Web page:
A hybrid model introduced five years ago to speed up construction of roads to bridges has paid off with Asia’s third-largest economy now allocating almost half of its highway projects under this arrangement. Yet, some of the older problems persist.
India’s highway construction in public-private partnership collapsed after the peak of 2011-2012. Partly because returns from aggressive bidding of the past didn’t live up to expectations. And land acquisition was invariably delayed, increasing costs. Banks, too, became reluctant to fund projects as their bad loans rose.
In January 2016, the National Highways Authority of India came up with the hybrid annuity model. It’s a combination of outright government-funded contracts and the built-operate-transfer system where the bidder has to bring in capital and recover the money over a period of time.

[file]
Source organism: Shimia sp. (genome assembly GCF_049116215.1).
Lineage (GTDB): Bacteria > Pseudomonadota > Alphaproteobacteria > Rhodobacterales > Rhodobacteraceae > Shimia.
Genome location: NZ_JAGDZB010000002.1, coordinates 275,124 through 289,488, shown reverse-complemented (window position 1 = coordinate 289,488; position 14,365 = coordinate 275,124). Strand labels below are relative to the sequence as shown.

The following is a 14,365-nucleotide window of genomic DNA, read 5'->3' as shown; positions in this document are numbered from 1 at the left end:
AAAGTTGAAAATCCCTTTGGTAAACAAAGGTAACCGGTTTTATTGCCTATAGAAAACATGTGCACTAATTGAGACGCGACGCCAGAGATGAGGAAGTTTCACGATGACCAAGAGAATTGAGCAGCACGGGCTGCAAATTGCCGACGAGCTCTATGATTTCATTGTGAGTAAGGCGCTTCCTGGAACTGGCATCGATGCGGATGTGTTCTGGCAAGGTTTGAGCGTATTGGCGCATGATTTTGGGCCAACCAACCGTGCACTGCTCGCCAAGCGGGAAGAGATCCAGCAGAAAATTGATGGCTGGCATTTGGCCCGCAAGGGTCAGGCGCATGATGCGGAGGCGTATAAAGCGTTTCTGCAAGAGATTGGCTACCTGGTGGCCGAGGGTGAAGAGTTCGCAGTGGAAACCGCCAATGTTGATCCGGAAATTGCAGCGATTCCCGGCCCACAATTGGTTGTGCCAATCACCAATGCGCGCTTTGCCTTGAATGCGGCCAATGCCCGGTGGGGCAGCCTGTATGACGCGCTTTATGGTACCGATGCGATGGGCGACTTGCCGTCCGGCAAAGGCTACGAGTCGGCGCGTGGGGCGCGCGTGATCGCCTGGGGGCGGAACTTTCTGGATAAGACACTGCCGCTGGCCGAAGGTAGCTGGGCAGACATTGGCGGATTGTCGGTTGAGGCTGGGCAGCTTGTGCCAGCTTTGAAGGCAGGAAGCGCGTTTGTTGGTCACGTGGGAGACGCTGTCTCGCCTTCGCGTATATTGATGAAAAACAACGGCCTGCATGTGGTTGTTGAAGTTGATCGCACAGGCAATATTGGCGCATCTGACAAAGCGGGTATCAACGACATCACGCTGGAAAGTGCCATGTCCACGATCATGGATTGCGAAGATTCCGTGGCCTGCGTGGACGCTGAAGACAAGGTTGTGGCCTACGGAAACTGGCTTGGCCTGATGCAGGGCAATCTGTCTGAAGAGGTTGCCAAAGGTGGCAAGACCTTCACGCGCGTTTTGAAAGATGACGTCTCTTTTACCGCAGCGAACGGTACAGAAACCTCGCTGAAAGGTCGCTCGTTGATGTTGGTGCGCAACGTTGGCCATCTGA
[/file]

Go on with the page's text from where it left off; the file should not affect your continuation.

Share of HAM projects rose quickly and the pace of highway construction spiked, hitting the a record of 36.5 kilometres a day in 2020-21. The model ran into trouble because of the liquidity crisis after the collapse of IL&FS Financial Services Ltd., prompting the government to tweak some of the norms.